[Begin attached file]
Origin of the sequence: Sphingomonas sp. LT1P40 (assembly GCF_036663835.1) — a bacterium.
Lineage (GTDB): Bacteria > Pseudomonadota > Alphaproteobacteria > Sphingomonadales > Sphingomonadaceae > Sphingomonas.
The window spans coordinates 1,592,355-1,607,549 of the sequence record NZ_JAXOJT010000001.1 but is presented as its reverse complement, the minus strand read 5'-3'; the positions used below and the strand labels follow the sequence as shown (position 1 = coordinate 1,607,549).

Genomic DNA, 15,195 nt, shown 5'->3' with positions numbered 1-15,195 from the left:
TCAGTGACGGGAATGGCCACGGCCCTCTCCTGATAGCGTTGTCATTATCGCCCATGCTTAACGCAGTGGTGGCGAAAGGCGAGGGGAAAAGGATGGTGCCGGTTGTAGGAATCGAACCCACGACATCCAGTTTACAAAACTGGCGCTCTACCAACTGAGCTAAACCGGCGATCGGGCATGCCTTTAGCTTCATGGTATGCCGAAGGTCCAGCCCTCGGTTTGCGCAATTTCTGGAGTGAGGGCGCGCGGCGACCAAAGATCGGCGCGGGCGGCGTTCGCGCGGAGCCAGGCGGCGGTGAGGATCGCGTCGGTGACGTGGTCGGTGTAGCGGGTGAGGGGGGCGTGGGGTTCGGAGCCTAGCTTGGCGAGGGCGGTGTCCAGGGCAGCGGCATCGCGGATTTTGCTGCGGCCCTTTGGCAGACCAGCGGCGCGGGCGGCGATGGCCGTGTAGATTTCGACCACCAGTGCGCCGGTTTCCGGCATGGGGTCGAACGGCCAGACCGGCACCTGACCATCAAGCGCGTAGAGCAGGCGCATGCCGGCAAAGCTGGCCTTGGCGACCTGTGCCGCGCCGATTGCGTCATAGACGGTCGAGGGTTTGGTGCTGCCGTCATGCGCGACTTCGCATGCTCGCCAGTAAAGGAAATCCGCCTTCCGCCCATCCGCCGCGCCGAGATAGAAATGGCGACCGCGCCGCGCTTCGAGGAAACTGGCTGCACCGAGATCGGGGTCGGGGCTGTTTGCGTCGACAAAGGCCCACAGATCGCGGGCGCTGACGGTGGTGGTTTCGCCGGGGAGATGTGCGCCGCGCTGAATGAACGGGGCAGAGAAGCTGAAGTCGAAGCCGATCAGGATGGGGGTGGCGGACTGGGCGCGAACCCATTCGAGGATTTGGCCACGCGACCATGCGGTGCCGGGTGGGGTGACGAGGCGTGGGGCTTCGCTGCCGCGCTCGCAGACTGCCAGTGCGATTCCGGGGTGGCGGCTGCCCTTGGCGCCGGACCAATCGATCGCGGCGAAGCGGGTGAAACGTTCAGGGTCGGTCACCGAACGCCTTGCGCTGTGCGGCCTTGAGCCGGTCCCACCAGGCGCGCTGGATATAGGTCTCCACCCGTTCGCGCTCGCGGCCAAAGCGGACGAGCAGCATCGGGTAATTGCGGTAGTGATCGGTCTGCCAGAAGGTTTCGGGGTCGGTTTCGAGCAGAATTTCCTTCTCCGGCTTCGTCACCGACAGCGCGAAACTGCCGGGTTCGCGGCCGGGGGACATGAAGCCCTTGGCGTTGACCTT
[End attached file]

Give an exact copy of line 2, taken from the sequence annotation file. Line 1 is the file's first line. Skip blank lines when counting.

Lineage (GTDB): Bacteria > Pseudomonadota > Alphaproteobacteria > Sphingomonadales > Sphingomonadaceae > Sphingomonas.